NEW YORK - The ultrahigh-speed Internet2 network just got 10 times faster, partly in anticipation of rising demand for capacity after the world's largest particle collider opens near Geneva next year.
Until recently, the Internet2 had a theoretical limit of 10 gigabits per second, which is thousands of times faster than standard home broadband connections. By sending data using 10 different colors, or wavelengths, of light over a single cable, operators are boosting the network's capacity to 100 Gbps.
That means a high-quality version of the movie "The Matrix" could be sent in a few seconds rather than half a minute over the old Internet2 and several hours over a typical home broadband line.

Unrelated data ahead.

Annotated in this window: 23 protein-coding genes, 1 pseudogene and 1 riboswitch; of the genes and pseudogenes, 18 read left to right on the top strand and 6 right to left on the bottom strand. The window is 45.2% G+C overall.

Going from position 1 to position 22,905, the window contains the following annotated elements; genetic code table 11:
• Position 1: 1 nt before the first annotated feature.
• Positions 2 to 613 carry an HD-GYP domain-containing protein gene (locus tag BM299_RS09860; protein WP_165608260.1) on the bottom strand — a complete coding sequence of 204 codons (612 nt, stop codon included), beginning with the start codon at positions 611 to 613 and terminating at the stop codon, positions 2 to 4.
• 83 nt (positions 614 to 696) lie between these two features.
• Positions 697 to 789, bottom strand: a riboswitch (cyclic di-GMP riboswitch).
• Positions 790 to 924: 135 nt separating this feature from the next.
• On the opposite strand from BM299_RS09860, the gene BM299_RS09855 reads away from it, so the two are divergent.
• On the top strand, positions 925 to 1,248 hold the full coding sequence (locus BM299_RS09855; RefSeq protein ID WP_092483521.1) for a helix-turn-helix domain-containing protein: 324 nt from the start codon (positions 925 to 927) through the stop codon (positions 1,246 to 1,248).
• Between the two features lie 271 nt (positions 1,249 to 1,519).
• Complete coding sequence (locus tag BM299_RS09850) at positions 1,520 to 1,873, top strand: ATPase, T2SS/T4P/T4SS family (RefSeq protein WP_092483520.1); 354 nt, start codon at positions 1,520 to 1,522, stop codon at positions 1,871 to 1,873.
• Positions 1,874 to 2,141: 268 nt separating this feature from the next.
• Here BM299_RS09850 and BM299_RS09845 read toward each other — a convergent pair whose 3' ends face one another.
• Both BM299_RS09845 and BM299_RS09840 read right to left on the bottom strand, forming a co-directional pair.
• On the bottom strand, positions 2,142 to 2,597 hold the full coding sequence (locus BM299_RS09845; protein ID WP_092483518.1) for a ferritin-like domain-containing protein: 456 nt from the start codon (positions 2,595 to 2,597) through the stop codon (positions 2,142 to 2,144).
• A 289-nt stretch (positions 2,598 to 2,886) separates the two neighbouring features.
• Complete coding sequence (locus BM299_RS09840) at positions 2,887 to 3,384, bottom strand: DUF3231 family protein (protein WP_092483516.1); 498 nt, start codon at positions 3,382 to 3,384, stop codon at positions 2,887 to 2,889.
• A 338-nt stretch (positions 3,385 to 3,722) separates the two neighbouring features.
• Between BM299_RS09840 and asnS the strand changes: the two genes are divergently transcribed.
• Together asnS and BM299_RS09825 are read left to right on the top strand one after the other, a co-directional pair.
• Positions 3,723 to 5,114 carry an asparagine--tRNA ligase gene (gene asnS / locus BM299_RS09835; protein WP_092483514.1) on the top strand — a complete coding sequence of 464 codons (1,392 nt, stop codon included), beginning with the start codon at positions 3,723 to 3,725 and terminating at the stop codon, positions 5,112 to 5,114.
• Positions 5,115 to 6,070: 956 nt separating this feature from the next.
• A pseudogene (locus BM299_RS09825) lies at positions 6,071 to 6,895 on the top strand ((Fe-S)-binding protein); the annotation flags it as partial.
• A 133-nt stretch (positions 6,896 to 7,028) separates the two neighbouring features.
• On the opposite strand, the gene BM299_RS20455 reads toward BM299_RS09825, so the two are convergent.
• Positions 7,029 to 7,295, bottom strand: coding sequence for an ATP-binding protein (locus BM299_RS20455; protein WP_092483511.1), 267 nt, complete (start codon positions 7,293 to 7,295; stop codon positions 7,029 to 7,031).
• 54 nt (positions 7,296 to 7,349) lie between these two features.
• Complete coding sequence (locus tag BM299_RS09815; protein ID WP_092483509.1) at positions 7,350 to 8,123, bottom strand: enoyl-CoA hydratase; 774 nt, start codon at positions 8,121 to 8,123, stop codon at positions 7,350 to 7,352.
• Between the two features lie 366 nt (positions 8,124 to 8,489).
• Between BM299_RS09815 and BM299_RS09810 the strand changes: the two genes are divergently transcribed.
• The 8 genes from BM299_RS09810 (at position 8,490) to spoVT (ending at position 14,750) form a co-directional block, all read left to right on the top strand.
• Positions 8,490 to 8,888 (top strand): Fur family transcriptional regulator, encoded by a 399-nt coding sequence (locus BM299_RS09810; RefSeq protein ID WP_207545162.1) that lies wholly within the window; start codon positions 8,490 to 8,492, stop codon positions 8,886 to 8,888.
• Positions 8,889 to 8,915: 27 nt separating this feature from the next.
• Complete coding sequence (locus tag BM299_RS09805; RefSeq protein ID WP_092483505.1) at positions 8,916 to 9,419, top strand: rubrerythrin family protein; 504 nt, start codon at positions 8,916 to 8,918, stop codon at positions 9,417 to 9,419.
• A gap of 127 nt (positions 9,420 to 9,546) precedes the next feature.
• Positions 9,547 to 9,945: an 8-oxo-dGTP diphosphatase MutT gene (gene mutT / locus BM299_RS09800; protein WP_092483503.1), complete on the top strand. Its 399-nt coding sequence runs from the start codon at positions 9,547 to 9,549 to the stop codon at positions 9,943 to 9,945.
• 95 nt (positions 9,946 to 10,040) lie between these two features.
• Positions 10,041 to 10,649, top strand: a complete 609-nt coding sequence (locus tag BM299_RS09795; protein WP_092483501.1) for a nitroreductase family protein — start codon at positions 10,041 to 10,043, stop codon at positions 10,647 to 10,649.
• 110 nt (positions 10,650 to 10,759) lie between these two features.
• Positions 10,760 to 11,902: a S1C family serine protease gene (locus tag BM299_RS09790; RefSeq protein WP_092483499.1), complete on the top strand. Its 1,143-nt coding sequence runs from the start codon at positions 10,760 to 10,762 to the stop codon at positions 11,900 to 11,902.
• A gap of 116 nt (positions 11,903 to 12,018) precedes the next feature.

The new Internet2 network was largely completed in late August, and its operators this week made it possible for researchers to temporarily grab an entire 10 Gbps chunk for specific applications, so that...